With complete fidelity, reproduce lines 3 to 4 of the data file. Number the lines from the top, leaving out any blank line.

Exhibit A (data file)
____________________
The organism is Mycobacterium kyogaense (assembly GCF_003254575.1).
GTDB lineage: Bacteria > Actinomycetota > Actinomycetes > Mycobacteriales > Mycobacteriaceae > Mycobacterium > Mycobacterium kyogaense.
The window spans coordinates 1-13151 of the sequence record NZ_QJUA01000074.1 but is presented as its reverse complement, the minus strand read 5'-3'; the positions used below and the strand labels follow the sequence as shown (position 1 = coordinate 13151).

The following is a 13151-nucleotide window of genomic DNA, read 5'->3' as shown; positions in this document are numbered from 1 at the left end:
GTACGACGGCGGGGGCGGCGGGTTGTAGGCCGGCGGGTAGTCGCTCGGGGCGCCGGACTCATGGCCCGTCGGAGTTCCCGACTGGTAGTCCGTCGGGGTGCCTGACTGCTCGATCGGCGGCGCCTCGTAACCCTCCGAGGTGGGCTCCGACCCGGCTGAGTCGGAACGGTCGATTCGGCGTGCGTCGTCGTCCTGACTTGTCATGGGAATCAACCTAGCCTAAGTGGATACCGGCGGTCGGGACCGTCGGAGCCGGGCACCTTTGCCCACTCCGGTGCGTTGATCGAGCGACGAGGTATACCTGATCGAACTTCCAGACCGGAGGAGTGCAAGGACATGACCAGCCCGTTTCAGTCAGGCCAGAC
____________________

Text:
The window spans coordinates 1-13151 of the sequence record NZ_QJUA01000074.1 but is presented as its reverse complement, the minus strand read 5'-3'; the positions used below and the strand labels follow the sequence as shown (position 1 = coordinate 13151).

The following is a 13151-nucleotide window of genomic DNA, read 5'->3' as shown; positions in this document are numbered from 1 at the left end: